Gastric bypass surgery reduces the risk of diabetic retinopathy in obese patients with type 2 diabetes irrespective of whether or not they experience diabetes remissio, research suggests.
Scientists from Aarhus University in Denmark discovered that patients who underwent Roux en-Y gastric bypass (RYGB) surgery, the most common type of gastric bypass, had a significantly greater chance of avoiding diabetes retinopathy after six years.
The findings were presented at the European Association for the Study of Diabetes (EASD) 2017 Annual Meeting by lead author Lene Ring Madse, MD. Madsen told Medscape Medical News: “What you can learn from my study is that it does not seem harmful on diabetic retinopathy to do a Roux-en-Y gastric bypass in people with type 2 diabetes. They might even do better than those who do not get the surgery.”
Session moderator Massimo Porta, professor of internal medicine, University of Turi, Italy, said of the findings: “This is one of the first papers to show that improved metabolic control [via surgery] is linked to arrest of progression of diabetic retinopathy. I don’t know if you can base the decision for surgery only on that, but certainly it’s an additional piece of information.”
Previous research has shown that gastric bypass surgery can help regulate blood sugar levels sufficiently well to put type 2 diabetes into remissio, but rapid improvement in sugar levels has often been linked with short-term worsening of retinopathy.
The new study involved 96 patients with type 2 diabetes who had a presurgical BMI greater than 48 kg/m2, all of whom underwent RYGB surgery. They were compared with a control group of 48 people, matched for obesity and diabetes status, who did not undergo the procedure.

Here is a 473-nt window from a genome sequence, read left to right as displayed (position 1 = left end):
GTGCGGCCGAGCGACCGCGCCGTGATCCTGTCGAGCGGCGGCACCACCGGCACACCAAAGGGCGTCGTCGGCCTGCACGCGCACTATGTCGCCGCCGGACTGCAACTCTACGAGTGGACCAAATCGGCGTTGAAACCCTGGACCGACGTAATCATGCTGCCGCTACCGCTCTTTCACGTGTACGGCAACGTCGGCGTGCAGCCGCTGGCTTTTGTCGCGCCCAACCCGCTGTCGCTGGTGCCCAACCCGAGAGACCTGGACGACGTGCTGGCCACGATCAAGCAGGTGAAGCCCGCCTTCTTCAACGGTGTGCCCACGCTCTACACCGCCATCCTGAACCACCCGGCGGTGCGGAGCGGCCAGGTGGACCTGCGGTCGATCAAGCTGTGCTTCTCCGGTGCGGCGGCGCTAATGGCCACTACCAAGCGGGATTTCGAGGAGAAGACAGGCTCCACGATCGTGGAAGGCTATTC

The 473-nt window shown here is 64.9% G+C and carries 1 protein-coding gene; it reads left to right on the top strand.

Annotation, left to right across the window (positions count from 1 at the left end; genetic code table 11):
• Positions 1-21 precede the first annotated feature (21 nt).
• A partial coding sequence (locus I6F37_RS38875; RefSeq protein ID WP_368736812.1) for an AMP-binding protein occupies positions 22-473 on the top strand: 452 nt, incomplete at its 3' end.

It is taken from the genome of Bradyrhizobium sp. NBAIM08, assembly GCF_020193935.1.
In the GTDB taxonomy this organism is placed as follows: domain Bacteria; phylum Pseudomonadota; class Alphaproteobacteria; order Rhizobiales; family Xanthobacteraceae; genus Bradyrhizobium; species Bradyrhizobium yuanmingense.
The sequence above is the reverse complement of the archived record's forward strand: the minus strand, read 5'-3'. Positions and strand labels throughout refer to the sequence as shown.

Fifty per cent (48) of the surgery cohort experienced remissio, which was defined as having an HbA1c below 6.5% (48 mmol/mol).
Only two per cent of remission participants displayed severe retinopathy, compared to 11 per cent in the control group and 19 per cent of surgery participants who didn’t experience remission.
The researchers concluded: “In our cohort RYGB operated both with and without T2D remission have a significant reduced risk of diabetic retinopathy compared to non-RYGB matched controls. RYGB does not seem to provoke deterioration of retinopathy despite rapid improvements in blood glucose levels.”
The abstract of the study is available on

Get our free newsletters

Stay up to date with the latest news, research and breakthroughs.

You May Also Like

Conversation about doctors’ appointments occurring virtually rumbles on

More than half of GP appointments are still being delivered remotely in…

Type 2 diabetes found to be a ‘significant risk factor’ among stroke victims

More evidence has been published which supports that diabetes is a “significant…

Twice daily dairy intakes could reduce type 2 diabetes risk

Eating cheese, yoghurt or eggs twice a day could help lower the…